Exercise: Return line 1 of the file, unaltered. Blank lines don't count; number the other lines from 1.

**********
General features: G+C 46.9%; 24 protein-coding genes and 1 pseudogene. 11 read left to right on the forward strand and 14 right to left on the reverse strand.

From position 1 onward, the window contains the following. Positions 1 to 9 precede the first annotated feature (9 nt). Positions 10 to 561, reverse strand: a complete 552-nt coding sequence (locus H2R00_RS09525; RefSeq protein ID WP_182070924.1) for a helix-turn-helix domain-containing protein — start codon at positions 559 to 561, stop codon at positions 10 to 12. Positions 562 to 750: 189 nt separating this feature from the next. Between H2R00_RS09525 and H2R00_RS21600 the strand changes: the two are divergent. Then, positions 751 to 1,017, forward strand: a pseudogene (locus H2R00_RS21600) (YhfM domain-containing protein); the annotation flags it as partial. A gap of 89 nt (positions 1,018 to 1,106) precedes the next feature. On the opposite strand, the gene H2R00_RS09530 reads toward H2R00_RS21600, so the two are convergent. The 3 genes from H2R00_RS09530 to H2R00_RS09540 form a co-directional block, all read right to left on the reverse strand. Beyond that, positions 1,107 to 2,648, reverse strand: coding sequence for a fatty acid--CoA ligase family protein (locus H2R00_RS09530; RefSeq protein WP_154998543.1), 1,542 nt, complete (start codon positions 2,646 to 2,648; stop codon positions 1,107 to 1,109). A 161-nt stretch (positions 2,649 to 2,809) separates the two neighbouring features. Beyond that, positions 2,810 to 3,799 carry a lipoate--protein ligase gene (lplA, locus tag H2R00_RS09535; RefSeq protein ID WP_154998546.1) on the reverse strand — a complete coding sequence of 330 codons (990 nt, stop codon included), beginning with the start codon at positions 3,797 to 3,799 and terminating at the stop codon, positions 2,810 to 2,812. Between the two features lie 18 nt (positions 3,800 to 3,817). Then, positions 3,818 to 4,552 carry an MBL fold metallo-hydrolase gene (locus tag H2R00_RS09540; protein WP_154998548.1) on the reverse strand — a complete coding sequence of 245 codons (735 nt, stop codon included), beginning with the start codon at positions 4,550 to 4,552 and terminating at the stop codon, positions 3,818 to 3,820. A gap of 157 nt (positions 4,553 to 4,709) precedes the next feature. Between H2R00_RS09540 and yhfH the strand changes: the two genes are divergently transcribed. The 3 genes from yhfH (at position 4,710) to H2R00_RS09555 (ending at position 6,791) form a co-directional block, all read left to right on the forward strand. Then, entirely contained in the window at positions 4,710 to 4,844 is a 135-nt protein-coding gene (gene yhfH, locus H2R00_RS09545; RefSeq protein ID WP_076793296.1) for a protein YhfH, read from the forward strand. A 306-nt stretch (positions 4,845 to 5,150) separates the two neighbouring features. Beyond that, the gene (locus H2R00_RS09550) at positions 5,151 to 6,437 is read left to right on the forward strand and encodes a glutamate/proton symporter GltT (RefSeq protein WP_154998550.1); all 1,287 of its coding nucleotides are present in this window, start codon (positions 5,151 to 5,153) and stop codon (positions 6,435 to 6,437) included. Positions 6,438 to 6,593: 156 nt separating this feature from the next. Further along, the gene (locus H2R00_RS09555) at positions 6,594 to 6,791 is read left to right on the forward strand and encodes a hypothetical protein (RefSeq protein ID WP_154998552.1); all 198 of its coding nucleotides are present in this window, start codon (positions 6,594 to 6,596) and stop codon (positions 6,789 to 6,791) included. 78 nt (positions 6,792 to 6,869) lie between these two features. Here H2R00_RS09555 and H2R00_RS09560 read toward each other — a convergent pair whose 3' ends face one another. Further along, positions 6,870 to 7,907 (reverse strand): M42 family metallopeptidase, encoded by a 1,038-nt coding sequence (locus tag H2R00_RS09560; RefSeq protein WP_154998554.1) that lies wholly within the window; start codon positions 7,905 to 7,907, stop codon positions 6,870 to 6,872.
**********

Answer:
General features: G+C 46.9%; 24 protein-coding genes and 1 pseudogene. 11 read left to right on the forward strand and 14 right to left on the reverse strand.